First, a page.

I’ve argued before that health “insurance” is a misnomer. Far from simply insuring against health-related disaster, health insurance instead pools our funds together to pay for medical services, which we’ll all need at some point. I’m going to use “Pooled-Payer Company” (PPC) to refer to what we traditional call health insurance companies.

A while back, private PPCs had to decide how to deal with high risk patients seeking health insurance on the open marketplace. They could deny coverage. Or they could charge premiums that, actuarially, it would actually cost to pay for their likely health care service needs based on risk. Imagine someone making around the annual median U.S. income of $50,000 who has uncontrolled diabetes/hypertension with coronary artery disease and progressing congestive health failure, receiving a letter in the mail saying:

“Congratulations, you’ve been accepted for health insurance with Acme Health, with an annual risk-adjusted premium of $60,000. Lucky for you, we have a convenient monthly installment plan. Your first monthly payment of $5000 is due on April 1st.”

Apparently, PPCs decided that the former was more palatable, and that’s the system of denied coverage we’ve been living with. At least until next year when PPCs can no longer use pre-existing conditions to deny coverage (or “discriminate” against high-risk patients, as I often hear it called).

Now, don’t get me wrong. I advocate for health care for all and believe that the way our society would best pool resources for health care payment is through a single payer system run by us (through our elected government).

But that’s not the reality. Instead, my employer pays a private PPC to pay for my family’s health bills. And if each private PPC will now be paying the health bills of the most risky patient populations for the same annual premiums that my low-risk family is paying, well, something’s gotta give, and will it be the premiums of those currently with private coverage? I hope that the argument that enough healthy young people will become customers of these PPCs (with some incentives and nominal fines serving as carrots and sticks) to offset the high risk customers, but I’m not convinced.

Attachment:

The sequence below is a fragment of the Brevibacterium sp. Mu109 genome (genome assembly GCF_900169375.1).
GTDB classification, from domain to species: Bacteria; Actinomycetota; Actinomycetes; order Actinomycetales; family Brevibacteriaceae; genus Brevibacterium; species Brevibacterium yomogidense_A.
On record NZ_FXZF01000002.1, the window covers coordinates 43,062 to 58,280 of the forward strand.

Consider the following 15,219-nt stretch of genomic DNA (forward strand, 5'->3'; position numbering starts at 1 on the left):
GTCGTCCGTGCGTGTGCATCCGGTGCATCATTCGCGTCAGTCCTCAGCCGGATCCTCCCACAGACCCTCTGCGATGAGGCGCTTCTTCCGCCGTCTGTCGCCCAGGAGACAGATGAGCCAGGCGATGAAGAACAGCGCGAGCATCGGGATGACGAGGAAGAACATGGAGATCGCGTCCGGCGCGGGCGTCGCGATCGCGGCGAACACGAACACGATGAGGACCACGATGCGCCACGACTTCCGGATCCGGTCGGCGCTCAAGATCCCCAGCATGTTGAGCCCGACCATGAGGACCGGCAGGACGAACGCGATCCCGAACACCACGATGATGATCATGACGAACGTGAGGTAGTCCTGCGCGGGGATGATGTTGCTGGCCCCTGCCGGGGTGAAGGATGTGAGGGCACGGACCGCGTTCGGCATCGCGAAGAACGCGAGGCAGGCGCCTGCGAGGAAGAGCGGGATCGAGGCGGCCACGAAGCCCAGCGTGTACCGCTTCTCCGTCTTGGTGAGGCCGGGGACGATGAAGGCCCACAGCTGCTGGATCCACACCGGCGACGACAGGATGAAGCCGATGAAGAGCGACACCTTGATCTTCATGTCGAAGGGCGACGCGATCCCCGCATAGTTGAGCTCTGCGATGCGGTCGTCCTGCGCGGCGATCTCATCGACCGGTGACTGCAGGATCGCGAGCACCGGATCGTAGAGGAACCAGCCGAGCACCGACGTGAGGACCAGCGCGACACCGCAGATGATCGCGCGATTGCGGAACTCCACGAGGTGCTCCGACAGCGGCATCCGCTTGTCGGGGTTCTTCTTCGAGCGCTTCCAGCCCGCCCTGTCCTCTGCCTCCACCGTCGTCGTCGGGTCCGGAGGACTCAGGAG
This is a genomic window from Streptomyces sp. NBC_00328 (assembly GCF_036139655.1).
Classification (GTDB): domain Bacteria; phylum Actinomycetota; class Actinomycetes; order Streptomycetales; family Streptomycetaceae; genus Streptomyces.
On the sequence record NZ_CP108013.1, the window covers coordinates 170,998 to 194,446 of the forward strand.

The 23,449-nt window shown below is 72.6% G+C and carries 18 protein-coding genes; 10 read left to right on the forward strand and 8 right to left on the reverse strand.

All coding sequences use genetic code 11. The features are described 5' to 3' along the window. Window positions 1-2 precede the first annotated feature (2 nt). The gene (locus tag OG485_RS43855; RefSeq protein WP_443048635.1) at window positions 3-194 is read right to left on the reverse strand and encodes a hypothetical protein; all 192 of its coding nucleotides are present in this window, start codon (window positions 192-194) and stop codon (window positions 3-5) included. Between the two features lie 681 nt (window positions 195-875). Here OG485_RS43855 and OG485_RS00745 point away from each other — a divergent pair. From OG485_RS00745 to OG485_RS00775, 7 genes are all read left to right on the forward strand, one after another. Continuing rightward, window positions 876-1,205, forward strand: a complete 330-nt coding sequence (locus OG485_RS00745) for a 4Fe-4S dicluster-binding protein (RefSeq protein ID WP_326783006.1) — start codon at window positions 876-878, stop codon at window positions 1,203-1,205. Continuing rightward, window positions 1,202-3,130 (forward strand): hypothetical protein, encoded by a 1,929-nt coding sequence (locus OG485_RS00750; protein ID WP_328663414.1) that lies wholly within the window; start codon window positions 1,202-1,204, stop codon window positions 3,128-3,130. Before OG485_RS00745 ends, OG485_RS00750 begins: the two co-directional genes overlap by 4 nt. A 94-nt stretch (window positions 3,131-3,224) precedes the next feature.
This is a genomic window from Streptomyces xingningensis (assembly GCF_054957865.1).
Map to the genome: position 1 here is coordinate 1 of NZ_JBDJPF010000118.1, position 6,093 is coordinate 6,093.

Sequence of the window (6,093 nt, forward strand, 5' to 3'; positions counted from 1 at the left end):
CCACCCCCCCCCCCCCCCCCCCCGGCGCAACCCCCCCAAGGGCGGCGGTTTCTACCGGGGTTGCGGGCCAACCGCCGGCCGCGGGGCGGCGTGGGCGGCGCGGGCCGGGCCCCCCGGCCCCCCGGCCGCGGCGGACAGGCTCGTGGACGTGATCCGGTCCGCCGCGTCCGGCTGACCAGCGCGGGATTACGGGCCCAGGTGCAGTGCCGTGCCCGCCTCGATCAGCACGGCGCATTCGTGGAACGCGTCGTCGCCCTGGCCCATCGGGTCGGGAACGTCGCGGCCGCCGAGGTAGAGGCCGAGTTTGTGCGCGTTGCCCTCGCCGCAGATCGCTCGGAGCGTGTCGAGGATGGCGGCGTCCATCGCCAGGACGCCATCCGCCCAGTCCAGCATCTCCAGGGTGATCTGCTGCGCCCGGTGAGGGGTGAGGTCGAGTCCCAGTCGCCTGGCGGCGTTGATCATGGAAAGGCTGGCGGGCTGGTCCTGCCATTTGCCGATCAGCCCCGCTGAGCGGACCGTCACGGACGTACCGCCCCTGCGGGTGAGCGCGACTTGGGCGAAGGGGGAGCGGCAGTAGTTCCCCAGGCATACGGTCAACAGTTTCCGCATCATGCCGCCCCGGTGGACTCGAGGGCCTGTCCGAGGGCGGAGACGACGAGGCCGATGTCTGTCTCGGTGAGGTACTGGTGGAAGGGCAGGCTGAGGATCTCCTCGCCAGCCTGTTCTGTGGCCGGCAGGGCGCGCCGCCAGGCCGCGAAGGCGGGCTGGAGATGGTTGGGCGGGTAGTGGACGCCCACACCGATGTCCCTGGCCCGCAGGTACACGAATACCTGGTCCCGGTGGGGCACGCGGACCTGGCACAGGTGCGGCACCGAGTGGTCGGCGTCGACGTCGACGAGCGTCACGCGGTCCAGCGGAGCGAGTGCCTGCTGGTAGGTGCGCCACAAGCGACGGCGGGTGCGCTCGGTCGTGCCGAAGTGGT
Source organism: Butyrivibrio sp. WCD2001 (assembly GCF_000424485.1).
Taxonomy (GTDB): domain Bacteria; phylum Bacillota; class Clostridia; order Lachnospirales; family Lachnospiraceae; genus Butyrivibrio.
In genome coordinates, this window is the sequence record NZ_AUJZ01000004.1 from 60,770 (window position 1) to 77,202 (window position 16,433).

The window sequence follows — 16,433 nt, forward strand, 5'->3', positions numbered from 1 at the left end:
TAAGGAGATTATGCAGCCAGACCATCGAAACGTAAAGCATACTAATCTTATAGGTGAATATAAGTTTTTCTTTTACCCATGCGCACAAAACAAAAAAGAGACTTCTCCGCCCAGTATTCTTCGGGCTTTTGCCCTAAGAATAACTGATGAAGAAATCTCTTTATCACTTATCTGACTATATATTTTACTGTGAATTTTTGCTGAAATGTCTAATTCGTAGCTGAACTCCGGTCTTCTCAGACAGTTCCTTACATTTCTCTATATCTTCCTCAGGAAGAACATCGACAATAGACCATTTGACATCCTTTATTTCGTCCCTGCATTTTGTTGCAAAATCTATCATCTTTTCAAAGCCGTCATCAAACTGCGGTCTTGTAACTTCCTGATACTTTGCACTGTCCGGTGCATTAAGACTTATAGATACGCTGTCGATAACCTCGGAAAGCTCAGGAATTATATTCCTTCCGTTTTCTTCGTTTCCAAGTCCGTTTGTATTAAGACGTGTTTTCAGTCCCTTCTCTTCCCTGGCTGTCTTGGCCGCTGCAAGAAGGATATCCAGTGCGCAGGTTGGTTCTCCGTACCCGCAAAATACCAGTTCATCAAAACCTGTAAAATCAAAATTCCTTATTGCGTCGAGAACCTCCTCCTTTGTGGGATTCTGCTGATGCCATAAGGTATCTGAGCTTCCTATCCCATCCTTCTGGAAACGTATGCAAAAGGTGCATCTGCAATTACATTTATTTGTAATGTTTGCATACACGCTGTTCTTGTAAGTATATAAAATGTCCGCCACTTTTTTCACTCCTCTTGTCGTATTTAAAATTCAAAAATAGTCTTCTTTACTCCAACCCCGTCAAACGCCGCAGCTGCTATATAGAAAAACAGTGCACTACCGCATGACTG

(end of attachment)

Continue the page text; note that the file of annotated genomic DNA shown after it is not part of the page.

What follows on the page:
A Parting Question
These two questions lead me to a final question. What happens to support for the ACA, already tepid amongst the public, if we fail to implement the ACA well? Will low-income folks turn against the ACA after they’ve moved onto Medicaid roles but don’t have any more access to health care services than they did before? Will those currently with private “insurance” turn against the ACA if their premiums go up significantly to make up for the cost of care for high-risk patients, or if they’re shut out from emergency rooms filled with newly insured unable to get primary care services elsewhere?

Only time will tell what our health care system will look like into 2014 and beyond as the Affordable Care Act becomes a reality. There are great opportunities to expand services to millions of Americans who lack access today if implementation is done right, and so many challenges ahead.


One thought on “Unanswered Questions of ACA Implementation

  1. CongrAtulations Ravi on your new position. Good post and your concerns are generally well placed! But, remember that ACA is not pushing those currently insured into joining the Medicaid rolls! If one is uninsured today, why is getting Medicaid tomorrow so bad? The ACA is far from ideal and I am sure, there will be refinements and improvements going forwards. I respectfully submit: Medicaid, with all skeptism & access problems aside, is still better than having No Insurance! ARVIND